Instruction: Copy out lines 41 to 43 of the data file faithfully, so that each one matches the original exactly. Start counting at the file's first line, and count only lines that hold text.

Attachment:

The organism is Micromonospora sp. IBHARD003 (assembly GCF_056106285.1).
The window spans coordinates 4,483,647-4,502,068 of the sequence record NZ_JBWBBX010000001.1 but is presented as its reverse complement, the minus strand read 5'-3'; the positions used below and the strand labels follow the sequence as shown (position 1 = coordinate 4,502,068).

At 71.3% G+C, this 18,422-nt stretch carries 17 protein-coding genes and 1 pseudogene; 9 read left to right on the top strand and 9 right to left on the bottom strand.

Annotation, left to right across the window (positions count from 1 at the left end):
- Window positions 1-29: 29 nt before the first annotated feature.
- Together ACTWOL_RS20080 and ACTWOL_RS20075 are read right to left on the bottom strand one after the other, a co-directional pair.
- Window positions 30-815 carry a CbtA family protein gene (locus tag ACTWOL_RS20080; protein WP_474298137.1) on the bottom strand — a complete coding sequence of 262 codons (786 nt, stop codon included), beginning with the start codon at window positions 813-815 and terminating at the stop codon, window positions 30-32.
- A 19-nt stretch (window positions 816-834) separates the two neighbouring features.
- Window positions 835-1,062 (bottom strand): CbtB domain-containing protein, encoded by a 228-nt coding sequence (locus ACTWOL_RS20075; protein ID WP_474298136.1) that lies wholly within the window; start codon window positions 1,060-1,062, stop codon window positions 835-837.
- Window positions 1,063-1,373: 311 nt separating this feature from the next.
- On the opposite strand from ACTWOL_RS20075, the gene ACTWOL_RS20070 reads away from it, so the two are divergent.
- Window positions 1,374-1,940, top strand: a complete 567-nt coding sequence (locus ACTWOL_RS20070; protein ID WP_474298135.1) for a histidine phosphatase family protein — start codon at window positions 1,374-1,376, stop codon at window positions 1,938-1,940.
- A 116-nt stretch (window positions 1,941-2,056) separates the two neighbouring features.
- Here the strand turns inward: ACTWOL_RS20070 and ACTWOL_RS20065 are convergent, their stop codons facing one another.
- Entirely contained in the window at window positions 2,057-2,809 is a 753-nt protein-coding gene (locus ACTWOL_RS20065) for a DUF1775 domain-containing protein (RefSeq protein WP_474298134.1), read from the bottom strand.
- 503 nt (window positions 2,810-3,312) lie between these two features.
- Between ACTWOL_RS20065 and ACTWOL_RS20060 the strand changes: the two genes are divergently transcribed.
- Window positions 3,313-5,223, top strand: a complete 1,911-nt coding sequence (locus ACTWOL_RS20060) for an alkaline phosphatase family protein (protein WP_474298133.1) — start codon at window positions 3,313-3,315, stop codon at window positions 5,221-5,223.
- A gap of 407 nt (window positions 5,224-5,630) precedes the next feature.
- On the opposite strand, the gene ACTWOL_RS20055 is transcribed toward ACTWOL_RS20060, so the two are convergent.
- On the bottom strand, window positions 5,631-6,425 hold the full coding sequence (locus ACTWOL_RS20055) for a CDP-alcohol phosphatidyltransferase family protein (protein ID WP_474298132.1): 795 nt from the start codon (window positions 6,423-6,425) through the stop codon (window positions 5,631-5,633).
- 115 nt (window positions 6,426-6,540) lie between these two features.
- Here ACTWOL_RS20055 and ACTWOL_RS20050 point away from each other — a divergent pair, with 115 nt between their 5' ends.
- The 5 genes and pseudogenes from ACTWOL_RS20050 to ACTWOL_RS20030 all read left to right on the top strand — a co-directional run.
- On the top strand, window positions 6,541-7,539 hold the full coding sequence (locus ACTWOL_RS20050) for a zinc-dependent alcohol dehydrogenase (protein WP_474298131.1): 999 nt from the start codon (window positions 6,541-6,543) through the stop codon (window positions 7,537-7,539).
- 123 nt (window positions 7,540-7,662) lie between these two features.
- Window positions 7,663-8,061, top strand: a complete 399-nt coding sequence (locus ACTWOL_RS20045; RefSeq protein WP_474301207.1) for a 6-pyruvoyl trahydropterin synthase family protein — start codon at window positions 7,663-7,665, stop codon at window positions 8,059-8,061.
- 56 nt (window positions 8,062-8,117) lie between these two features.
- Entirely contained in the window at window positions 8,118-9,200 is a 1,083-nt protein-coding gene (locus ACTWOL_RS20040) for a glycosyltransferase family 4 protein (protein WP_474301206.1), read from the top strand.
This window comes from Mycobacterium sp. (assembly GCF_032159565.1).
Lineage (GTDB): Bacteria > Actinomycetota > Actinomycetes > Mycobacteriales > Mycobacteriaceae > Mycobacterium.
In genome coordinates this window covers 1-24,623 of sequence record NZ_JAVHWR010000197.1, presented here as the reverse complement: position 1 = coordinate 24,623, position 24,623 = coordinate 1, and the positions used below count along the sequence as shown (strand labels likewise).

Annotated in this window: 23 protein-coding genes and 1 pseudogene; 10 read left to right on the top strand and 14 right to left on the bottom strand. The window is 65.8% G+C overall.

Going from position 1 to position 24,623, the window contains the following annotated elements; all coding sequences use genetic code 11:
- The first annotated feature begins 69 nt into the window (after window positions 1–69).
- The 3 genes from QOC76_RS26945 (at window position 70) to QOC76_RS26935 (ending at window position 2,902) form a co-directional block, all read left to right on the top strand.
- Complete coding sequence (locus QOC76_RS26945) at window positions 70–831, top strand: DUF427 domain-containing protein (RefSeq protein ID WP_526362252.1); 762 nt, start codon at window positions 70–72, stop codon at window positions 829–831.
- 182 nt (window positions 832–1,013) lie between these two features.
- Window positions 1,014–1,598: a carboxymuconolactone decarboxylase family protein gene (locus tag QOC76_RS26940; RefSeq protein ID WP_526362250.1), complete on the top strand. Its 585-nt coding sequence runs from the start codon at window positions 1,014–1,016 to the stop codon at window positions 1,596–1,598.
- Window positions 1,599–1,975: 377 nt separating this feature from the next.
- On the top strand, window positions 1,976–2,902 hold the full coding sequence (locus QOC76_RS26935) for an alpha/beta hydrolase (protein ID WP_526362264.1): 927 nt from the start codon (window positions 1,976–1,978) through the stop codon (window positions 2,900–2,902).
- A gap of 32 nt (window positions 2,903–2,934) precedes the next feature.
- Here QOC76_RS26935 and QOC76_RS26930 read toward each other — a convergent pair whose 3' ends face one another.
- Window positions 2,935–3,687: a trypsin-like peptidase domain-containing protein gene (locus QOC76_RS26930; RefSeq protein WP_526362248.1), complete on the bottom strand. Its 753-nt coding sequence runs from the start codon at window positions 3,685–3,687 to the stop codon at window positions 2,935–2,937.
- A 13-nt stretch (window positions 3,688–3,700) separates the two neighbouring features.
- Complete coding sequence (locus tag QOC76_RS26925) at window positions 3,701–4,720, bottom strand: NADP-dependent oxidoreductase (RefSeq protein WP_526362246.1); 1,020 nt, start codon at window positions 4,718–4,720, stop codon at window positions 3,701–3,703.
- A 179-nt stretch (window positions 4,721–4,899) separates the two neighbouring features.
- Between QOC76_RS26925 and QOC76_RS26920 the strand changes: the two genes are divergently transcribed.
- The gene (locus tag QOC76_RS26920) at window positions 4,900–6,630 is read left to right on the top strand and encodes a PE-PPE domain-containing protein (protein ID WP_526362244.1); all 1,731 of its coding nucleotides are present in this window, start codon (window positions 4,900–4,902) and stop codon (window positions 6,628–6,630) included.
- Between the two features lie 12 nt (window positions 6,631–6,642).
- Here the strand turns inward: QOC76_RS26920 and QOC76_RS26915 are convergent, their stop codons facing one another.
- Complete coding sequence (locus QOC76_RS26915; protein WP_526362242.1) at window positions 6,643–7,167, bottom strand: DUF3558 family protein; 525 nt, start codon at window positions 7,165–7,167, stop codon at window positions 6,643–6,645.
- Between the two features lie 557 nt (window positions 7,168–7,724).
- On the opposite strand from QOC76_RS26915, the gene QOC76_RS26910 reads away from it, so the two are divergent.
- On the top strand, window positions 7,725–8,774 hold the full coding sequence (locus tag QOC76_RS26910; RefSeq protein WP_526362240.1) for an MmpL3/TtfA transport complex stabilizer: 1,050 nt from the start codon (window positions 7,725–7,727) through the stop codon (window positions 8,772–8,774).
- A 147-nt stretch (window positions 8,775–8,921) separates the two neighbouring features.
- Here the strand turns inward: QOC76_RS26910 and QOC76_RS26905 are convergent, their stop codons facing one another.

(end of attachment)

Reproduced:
- On the top strand, window positions 1,976–2,902 hold the full coding sequence (locus QOC76_RS26935) for an alpha/beta hydrolase (protein ID WP_526362264.1): 927 nt from the start codon (window positions 1,976–1,978) through the stop codon (window positions 2,900–2,902).
- A gap of 32 nt (window positions 2,903–2,934) precedes the next feature.
- Here QOC76_RS26935 and QOC76_RS26930 read toward each other — a convergent pair whose 3' ends face one another.